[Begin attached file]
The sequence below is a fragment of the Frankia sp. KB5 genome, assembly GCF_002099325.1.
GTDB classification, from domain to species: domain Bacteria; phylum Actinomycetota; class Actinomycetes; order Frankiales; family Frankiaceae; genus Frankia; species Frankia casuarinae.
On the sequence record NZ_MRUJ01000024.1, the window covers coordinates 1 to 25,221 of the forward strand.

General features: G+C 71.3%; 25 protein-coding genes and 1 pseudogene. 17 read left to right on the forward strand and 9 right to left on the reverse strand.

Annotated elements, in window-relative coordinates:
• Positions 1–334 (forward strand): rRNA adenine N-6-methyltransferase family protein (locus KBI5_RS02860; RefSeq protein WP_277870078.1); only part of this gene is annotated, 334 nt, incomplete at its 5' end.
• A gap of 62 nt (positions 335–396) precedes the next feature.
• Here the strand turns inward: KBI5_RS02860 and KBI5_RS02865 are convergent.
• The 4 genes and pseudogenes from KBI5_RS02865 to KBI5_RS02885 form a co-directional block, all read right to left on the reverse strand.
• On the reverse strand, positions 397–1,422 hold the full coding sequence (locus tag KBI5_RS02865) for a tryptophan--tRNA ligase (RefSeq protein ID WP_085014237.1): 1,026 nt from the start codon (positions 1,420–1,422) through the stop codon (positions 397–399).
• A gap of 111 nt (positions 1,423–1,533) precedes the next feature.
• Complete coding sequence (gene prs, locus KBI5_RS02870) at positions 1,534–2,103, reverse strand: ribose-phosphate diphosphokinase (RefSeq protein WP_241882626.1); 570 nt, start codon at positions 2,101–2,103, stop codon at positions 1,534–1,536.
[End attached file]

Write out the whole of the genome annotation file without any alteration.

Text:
The sequence below is a fragment of the Frankia sp. KB5 genome, assembly GCF_002099325.1.
GTDB classification, from domain to species: domain Bacteria; phylum Actinomycetota; class Actinomycetes; order Frankiales; family Frankiaceae; genus Frankia; species Frankia casuarinae.
On the sequence record NZ_MRUJ01000024.1, the window covers coordinates 1 to 25,221 of the forward strand.

General features: G+C 71.3%; 25 protein-coding genes and 1 pseudogene. 17 read left to right on the forward strand and 9 right to left on the reverse strand.

Annotated elements, in window-relative coordinates:
• Positions 1–334 (forward strand): rRNA adenine N-6-methyltransferase family protein (locus KBI5_RS02860; RefSeq protein WP_277870078.1); only part of this gene is annotated, 334 nt, incomplete at its 5' end.
• A gap of 62 nt (positions 335–396) precedes the next feature.
• Here the strand turns inward: KBI5_RS02860 and KBI5_RS02865 are convergent.
• The 4 genes and pseudogenes from KBI5_RS02865 to KBI5_RS02885 form a co-directional block, all read right to left on the reverse strand.
• On the reverse strand, positions 397–1,422 hold the full coding sequence (locus tag KBI5_RS02865) for a tryptophan--tRNA ligase (RefSeq protein ID WP_085014237.1): 1,026 nt from the start codon (positions 1,420–1,422) through the stop codon (positions 397–399).
• A gap of 111 nt (positions 1,423–1,533) precedes the next feature.
• Complete coding sequence (gene prs, locus KBI5_RS02870) at positions 1,534–2,103, reverse strand: ribose-phosphate diphosphokinase (RefSeq protein WP_241882626.1); 570 nt, start codon at positions 2,101–2,103, stop codon at positions 1,534–1,536.